Experts discuss how to rid your yard of armyworms

Experts discuss how to rid your yard of armyworms

BIRMINGHAM, AL (WBRC) - Homeowners put a lot of money and investment into their lawns to keep them beautiful. But some pests are doing a lot of damage right now.

Armyworms are destroying some lawns in Alabama. The worms come from moths that are carried by the wind from South and Central America.

This happens annually from August to November. You will notice some areas of your lawn browning.

"You will see that thin out over a period of a day or so. They do a lot of damage in a short period of time. So you have to inspect on almost a daily basis when we have an outbreak like we do now," Brian Ethridge with Wayne's said.

Armyworms are the larvae of a moth. The caterpillars are light green or tan in their early growth stage and dark green or brown in later stages.

Ethridge with Wayne's says his company is seeing number of homes dealing with armyworms. He suggests homeowners mow their lawns regularly and take quick action if they are spotted.

"If they are not treated within in the first 24 to 48 hours of finding those insects then you can have lawn completely stripped down to nothing but stems which looks like it's dormant in January," Ethridge said.

Bottom line: if you think you have a problem, contact your pest control company like Wayne's or some other group. Try to take care of your investment and they will take care of the problem.

The Alabama Cooperative Extension System (ACES) says a sweep net is an affordable way to find armyworms and can be borrowed at many extension county offices. If you find more than two armyworms per square foot of yard when using the sweep net, they recommend cutting your grass and applying an insecticide.

ACES says an insecticide applied before the armyworms molt into their last stage will be more effective. For a longer-lasting insecticide, look for the active ingredients Prevathon, Intrepid and Dimilin. If you're buying an insecticide in a retail store, make sure to consult the individual labels to a formula that can target armyworms.

ACES offers these further tips if you're treating your lawn yourself:

  • Cutting turf prior to treatment aids in control because the insecticide will not have to penetrate as far to reach the armyworms.
  • Irrigate lightly prior to treatment. It has been shown to help in some cases because it may increase the larval activity.
  • Apply treatments in the early morning or late afternoon when they are most active.

More tips from Planet Natural's website:

  • Avoid using harmful pesticides or practices that would inadvertently destroy beneficial insects, your first line of natural defense.
  • Use pheromone traps to monitor the arrival of moths. When you first notice them — look for the distinctive white dot on their forewings — it’s time to start closer inspection of your plants.
  • Look for larvae and signs of damage beginning in early spring. Caterpillars will often be found feeding on the undersides of leaves and on new growth. Handpick the worms you discover and don’t be tempted to crush them between your thumbs. Instead drop them in a bucket of soapy water.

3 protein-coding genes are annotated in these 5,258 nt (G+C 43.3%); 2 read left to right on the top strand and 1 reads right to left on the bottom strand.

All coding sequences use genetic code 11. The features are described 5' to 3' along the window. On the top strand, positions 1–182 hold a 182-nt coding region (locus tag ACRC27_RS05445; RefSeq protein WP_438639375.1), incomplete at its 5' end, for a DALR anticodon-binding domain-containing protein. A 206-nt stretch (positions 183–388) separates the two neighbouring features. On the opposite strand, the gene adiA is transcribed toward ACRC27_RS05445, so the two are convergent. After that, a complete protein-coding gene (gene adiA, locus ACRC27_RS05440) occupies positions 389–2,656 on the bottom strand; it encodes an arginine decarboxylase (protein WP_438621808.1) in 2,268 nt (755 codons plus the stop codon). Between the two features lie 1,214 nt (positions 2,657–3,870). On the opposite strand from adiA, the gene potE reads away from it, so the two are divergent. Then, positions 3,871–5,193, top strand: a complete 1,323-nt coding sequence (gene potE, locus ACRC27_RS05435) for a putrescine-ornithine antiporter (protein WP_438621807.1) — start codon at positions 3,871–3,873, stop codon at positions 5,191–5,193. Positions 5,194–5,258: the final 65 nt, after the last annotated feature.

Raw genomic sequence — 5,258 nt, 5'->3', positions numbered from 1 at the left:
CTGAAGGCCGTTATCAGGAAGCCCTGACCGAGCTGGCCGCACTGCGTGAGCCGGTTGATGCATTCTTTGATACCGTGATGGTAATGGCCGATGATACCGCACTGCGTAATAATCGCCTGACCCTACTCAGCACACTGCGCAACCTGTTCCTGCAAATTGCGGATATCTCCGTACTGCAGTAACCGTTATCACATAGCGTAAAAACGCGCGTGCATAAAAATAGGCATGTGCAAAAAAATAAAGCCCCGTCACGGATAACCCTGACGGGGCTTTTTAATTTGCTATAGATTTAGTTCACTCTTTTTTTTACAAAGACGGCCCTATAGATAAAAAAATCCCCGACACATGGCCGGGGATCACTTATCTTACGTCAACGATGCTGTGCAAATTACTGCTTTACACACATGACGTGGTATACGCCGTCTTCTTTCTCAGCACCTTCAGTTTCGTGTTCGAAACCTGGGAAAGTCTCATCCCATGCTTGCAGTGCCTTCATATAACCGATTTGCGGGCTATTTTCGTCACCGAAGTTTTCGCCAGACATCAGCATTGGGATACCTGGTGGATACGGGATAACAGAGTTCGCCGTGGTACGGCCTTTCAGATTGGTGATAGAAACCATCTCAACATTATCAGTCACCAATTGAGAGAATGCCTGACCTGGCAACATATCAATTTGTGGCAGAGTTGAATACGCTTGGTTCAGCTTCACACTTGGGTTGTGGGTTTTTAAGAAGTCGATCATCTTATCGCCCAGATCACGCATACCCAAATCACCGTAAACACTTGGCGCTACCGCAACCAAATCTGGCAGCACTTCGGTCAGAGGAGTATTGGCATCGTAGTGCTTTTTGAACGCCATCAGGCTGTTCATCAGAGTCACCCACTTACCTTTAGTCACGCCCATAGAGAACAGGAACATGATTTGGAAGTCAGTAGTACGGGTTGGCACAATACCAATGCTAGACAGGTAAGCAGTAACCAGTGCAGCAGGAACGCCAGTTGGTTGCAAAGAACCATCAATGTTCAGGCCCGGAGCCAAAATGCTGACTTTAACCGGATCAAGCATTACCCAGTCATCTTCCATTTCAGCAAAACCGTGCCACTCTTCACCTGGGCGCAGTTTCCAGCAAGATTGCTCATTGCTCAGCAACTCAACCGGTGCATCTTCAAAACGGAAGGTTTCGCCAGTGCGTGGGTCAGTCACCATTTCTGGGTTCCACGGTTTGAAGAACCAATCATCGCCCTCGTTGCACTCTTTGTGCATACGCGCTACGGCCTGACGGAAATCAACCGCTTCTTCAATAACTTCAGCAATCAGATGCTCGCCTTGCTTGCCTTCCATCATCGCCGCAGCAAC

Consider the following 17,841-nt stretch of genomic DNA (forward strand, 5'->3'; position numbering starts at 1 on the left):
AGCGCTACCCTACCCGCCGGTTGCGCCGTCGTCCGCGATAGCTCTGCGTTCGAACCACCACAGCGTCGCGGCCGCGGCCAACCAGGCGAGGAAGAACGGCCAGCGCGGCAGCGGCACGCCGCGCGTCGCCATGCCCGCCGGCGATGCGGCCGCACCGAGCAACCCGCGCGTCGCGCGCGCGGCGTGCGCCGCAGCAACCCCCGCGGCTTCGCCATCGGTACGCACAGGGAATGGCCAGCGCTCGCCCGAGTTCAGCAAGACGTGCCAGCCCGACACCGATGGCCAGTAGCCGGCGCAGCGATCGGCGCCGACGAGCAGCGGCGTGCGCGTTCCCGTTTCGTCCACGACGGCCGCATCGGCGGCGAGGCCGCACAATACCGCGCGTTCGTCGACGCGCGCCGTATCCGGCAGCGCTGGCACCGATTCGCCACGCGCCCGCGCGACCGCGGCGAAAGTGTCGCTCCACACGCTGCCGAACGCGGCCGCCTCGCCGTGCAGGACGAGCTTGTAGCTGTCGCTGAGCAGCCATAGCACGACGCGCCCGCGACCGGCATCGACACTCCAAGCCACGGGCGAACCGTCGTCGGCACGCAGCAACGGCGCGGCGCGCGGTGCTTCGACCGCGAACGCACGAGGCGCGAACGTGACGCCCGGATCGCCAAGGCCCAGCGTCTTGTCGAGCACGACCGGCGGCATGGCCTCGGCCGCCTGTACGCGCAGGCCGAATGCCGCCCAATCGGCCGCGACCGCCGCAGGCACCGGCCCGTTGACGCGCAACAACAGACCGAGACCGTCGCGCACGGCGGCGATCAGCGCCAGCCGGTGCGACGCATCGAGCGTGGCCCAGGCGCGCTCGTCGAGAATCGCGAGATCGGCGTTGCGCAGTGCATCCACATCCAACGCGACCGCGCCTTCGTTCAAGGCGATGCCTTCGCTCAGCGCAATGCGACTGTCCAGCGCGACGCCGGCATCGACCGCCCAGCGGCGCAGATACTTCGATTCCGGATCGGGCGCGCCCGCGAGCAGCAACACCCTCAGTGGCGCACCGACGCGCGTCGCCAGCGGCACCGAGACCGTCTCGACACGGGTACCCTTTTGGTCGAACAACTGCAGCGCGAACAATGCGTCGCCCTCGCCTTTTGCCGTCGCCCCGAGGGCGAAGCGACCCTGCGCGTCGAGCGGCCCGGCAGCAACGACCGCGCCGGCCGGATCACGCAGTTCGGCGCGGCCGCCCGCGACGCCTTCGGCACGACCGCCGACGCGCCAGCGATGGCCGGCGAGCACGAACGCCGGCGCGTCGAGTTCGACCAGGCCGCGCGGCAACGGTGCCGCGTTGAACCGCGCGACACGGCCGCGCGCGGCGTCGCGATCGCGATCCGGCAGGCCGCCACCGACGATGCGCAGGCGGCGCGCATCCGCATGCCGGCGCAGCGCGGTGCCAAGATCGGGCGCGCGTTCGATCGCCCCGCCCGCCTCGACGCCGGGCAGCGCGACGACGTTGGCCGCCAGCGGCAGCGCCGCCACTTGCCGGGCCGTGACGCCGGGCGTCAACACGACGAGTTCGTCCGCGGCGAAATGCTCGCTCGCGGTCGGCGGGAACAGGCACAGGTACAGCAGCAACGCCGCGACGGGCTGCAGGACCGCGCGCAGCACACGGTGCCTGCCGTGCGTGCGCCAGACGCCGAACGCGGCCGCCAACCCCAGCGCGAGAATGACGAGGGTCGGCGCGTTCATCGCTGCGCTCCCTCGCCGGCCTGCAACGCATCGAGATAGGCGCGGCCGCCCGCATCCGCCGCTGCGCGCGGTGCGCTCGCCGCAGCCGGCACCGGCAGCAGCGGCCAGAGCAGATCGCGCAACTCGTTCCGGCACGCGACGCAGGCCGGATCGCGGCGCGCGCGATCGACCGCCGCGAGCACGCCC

• Release trichogramma wasps to parasitize any newly laid eggs. These tiny beneficial insects — 1mm or less — insert their eggs inside of pest eggs, killing them before they enter the plant-eating larval stage.
  • Other beneficial insects, such as lacewing, ladybugs and minute pirate bugs feed on armyworm eggs as well as the young larval stage. Remember: beneficial insects help control other harmful pests, including aphids, earworms, cutworms, cabbage loopers, a variety of mite and insect eggs.
  • Plant to attract birds and beneficial insects. Birds are especially fond of the moths and will pull larvae from lawns and plants. In the fall, uncover and turn your soil before putting it to bed, giving birds a chance to pick off the exposed pupae.
  • If you’ve had an infestation or are otherwise worried that conditions, including a cool, wet spring, will encourage the worms, release beneficial nematodes into your soil. These microscopic soil creatures feed on the eggs, pupae, and larvae of some 200 pests. They will not harm vertebrates, whether human or amphibians, will not harm plants, honey bees or earthworms and won’t threaten beneficial insects who, like the trichogramma wasp, lay eggs in something, not just anywhere in the dirt. Yet beneficial nematodes are murder on army worm eggs and pupae found in the soil.
  • After the season has advanced, natural horticultural oil sprays can be used on plants showing signs of worm infestations. Multi-purpose neem oil spray is effective on various stages of the larvae as well as mites. It also prevents fungus growth. Complete coverage, including undersides of leaves and junctions with stems, is critical.
  • Applications of Garden Dust (Bt-kurstaki) or OMRI-listed Monterey Garden Insect Spray (spinosad) will also kill caterpillars. Use organic insecticides if pest levels become intolerable.

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